A project launched by LaFong (Sanborn’s partnership with writer Michael Kaplan) was “Dysson,” an interactive story where the audience was injected into a murder mystery via e-mail and chat bots. Enrolled without their knowledge into the experience, the response was vivid and reactionary, including a harsh pushback from Eric Idle of “Monty Python” fame.[42][43][44][45][46]

Current work[edit]

In the 21st century, while continuing to make art, Sanborn became a corporate creative director for public companies. In 2000 he built a digital division for the basic cable network Comedy Central, and developed in house creative agencies for eBay (2003-2006) and Shutterfly (2006-2014), where he retired with the title of Vice President, Creative Services.

While Sanborn was working in Silicon Valley, he continued making media art, including a collaboration with pianist Sarah Cahill “A Sweeter Music.”[47]

After returning to making media art full-time Sanborn created "PICO" (Performance Indeterminate Cage Opera) a 90-minute live performance “happening” in celebration of the centenary of American Composer John Cage. The work featured 8 musicians, six video channels, 32 dancers and over 90 audience participants. It premiered before a sold-out house at the Berkeley Art Museum in 2012.[48] Sanborn then turned the live event into a video memoir that played at film and video festivals worldwide.[49]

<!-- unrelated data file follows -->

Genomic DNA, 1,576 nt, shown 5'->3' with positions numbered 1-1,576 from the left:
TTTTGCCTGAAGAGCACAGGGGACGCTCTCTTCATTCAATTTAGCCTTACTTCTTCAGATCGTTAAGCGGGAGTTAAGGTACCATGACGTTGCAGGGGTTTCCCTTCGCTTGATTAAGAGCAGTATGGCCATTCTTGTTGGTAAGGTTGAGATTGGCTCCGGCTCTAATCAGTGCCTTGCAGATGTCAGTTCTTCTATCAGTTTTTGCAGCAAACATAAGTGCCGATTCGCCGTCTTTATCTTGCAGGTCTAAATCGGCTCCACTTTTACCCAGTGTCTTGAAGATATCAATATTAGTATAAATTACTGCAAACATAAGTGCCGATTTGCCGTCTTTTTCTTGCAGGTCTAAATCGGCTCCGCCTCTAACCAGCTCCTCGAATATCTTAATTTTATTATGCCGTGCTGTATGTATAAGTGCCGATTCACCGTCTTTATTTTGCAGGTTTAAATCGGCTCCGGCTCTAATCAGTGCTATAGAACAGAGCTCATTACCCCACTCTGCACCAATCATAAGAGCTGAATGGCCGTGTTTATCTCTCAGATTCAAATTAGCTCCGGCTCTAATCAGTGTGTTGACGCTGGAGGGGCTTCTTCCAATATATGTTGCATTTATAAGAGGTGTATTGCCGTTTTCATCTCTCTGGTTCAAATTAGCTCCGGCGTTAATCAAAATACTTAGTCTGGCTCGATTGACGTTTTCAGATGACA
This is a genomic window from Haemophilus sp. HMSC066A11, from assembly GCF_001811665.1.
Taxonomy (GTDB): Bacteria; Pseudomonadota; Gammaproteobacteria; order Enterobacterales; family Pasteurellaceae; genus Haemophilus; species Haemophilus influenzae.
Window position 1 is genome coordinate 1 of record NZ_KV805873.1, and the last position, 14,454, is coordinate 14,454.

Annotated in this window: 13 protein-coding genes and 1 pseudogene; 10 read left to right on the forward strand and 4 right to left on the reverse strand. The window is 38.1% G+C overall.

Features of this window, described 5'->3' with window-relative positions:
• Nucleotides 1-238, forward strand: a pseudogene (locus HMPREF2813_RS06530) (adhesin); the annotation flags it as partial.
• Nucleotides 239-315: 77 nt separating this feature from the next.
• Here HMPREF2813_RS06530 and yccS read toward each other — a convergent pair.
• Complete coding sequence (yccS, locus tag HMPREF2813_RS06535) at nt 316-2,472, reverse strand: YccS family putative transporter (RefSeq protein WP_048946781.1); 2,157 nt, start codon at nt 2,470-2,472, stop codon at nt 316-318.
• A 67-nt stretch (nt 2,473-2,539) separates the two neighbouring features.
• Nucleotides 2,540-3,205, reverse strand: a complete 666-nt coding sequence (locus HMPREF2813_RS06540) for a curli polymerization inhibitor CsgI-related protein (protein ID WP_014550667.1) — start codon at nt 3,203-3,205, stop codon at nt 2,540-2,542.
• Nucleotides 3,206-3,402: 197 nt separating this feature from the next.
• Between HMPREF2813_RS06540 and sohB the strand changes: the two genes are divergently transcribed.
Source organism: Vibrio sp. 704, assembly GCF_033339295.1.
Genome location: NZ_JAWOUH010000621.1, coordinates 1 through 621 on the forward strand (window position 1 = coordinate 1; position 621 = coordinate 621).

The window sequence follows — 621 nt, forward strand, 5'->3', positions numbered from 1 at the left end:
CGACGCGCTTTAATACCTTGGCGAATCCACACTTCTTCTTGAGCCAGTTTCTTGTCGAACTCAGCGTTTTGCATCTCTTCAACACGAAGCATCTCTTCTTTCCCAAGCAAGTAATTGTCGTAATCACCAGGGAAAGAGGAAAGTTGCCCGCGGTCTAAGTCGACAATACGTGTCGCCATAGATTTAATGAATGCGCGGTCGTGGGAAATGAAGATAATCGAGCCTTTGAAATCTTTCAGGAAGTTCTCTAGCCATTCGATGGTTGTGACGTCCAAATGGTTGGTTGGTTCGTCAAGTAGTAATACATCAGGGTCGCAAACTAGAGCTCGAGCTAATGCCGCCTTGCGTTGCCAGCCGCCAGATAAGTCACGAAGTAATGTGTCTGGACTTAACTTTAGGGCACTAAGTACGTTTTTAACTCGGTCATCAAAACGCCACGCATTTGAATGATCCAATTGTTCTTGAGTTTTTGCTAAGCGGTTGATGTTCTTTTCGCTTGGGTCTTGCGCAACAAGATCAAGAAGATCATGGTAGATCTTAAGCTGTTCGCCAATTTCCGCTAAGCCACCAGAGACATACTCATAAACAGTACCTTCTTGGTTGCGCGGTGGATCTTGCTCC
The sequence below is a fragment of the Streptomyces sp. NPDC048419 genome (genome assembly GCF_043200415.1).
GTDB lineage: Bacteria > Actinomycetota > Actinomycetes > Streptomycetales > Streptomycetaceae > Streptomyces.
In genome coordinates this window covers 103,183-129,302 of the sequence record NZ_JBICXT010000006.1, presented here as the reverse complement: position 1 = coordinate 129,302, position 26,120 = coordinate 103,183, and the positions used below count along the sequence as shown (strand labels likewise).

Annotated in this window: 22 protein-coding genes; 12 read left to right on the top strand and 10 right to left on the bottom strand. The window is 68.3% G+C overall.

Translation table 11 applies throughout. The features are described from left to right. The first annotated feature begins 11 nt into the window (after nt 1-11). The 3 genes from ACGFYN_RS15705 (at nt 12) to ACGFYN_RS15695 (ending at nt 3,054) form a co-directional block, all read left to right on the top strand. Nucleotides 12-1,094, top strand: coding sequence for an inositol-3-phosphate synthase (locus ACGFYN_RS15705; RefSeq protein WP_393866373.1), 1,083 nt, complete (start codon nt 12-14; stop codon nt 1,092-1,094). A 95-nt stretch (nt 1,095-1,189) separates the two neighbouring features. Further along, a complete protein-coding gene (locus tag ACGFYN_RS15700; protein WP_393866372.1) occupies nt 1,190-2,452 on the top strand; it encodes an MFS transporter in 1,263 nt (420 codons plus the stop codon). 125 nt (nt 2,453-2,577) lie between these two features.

His feature length works “MMI”, “The Planets”, “PICO (remix)” and “ALLoT (A Long List of Things)” have played at over 150 international film festivals including the Mill Valley Film Festival (Audience Award), the Houston Worldfest (2 Gold Remi Awards), the Seattle, London, Victoria (Best Experimental Film), Tribeca, and Sundance Film Festivals.[50][51]

"MMI" is a feature film about Sanborn’s adventures in New York in 2001, focused on death and the redemptive power of family.[52] The work premiered at the Mill Valley Film Festival in 2002 and was reviewed by Variety, "Avant-garde in form yet poignant, funny and accessible, normally acerbic experimental filmmaker John Sanborn's short feature "MMI" unites the political, the personal and the philosophical in one deft package. Reflection on his tumultuous first post-millennial year—one that encompassed a cross-continental move, stressful new job, deaths and 9/11—is an inventive audio/visual collage that carries real emotional heft."[53] MMI has been selected to screen at over 20 festivals worldwide, including the Tribeca Film Festival (founded by Robert DeNiro) in 2003. [54]